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Todtman, Nachamie, Spizz & Johns, P.C. v. Ashraf

March 7, 2007


The opinion of the court was delivered by: Haight, Senior District Judge


Plaintiff Todtman, Nachamie, Spizz & Johns, P.C., a law firm, sues to recover its fees for legal services rendered to defendants Rauf Ashraf and Empyrean Investment Fund, L.P. ("Empyrean"). After the defendants failed to answer or otherwise move with respect to the complaint, the Clerk of the Court entered the defendants' default pursuant to Federal Rule of Civil Procedure 55(a). Plaintiff has moved for this Court to enter a default judgment under Rule 55(b)(2), while defendants move to set aside the entry of default under Rule 55(c).

For the reasons set forth below, defendants' motion to vacate the entry of default is denied, and plaintiff's motion for a default judgment will be granted. An Order of Reference to a Magistrate Judge will be made to determine the amount of plaintiff's "third party costs," should plaintiff seek to recover those costs.


The underlying fee dispute relates to plaintiff's prior representation of the defendants in an adversary proceeding, In re MarketXT Holdings Corp., Case No. 04-12078 (ALG); Nisselson v. Empyrean Inv. Fund, L.P., Adv. No. 05-01268 (ALG), pending in the United States Bankruptcy Court for the Southern District of New York. On August 12, 2005, the plaintiff withdrew from representing the defendants in the adversary proceeding and new counsel for the defendants was substituted in plaintiff's place.

On or about September 6, 2005, plaintiff provided defendants with a statement of account for legal services previously rendered in the amount of $154,890.22. In their submissions on the present motions, defendants do not deny having received that statement. They did not object to the amount, but did not pay it. On November 30, 2005, plaintiff filed its complaint in this action, alleging causes of action for breach of contract, account stated, and quantum meruit, and seeking damages of $154,890.22 (the amount of the unpaid statement of account) plus interest, " third-party costs," and attorneys' fees, costs, and disbursements of the action. Summons was issued by the Clerk of the Court on that date.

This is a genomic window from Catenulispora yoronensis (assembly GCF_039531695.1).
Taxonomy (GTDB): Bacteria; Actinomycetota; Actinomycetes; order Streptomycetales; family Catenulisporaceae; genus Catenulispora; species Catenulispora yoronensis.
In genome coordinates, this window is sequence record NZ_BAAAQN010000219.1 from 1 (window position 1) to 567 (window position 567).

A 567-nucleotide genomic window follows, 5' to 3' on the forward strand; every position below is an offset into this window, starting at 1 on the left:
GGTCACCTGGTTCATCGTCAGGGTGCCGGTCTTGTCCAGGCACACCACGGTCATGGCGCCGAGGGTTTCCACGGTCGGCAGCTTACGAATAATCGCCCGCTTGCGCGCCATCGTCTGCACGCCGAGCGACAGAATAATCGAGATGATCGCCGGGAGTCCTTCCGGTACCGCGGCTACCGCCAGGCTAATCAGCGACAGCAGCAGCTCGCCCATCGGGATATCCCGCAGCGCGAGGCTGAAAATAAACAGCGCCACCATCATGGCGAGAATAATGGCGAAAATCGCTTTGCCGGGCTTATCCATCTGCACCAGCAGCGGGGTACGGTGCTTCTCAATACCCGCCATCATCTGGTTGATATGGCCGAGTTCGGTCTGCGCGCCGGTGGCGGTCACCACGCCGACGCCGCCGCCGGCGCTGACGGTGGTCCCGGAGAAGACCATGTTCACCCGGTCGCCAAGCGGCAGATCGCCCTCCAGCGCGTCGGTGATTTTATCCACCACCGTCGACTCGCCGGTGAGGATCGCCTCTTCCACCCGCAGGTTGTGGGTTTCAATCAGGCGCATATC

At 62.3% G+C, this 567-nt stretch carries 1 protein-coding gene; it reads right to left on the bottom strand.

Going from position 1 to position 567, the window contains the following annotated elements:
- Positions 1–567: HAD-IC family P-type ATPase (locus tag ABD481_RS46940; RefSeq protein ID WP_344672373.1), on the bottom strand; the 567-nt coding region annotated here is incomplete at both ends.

Ashraf resides in Brookline, Massachusetts. Plaintiff retained a process server to effect service of the summons and complaint upon the defendants. The process server's affidavit states that he effected service by affixing copies of the summons and complaint to the door of Ashraf's residence in Brookline on February 17, 2006 and by mailing copies to that address on February 24, 2006.*fn1 Defendants do not deny having been served. They did not answer the complaint or appear in the action. On July 19, 2006, and again on August 16, 2006, plaintiff filed identical notices of a motion under Rule 55 for an order granting a default judgment against defendants for the relief prayed for in the complaint. Plaintiff did not accompany those motions with a certificate that the Clerk had entered defendants' default pursuant to Rule 55(a). Plaintiff remedied that defect by obtaining from the Clerk a certificate, dated September 15, 2006 and filed on September 25, 2006, which recited service upon the defendants as described above and noted their default.

Plaintiff's motion for a judgment by default lies under Rule 55(b)(2). On September 19, 2006 and October 4, 2006, Ashraf wrote pro se letters to the Court, requesting additional time to retain counsel and respond to plaintiff's submissions. On December 8, 2006, defendants-now represented by present counsel-filed a motion under Rule 55(c) to set aside the default. This Opinion resolves both motions.*fn2


A. Standard of Review

Rule 55(a) provides that a plaintiff may request the Clerk of the Court to enter default against a defendant who "has failed to plead or otherwise defend as provided by these rules." Following entry of default, the plaintiff may then obtain a judgment by default pursuant to Rule 55(b). If the plaintiff's claim is for a sum certain, and the defendant has not appeared, the Clerk of the Court can enter a judgment. Fed. R. Civ. P. 55(b)(1). Alternatively, a default judgment can be entered by the Court. Fed. R. Civ. P. 55(b)(2). If necessary, the Court can direct that a hearing be held, usually conducted by a Magistrate Judge and called an "inquest," to determine the amount of damages, before entering judgment for that amount pursuant to Rule 55(b)(2).

Rule 55(c) provides than an entry of default may be set aside "for good cause shown." In assessing "good cause," courts must consider the following factors: "(1) whether the default was willful; (2) whether setting aside the default would prejudice the adversary; and (3) whether a meritorious defense is presented." Enron Oil Corp. v. Diakuhara, 10 F.3d 90, 96 (2d Cir. 1993).*fn3 The court must weigh and balance each of the relevant factors in making its determination. See id. at 97; Info. Sys. & Networks Corp. v. United States, 994 F.2d 792, 796 (Fed. Cir. 1993).

Rule 55(c) determinations are left to the sound discretion of the district court. Enron, 10 F.3d at 95. However, there is a preference for resolving disputes on the merits, and doubts should generally be ...

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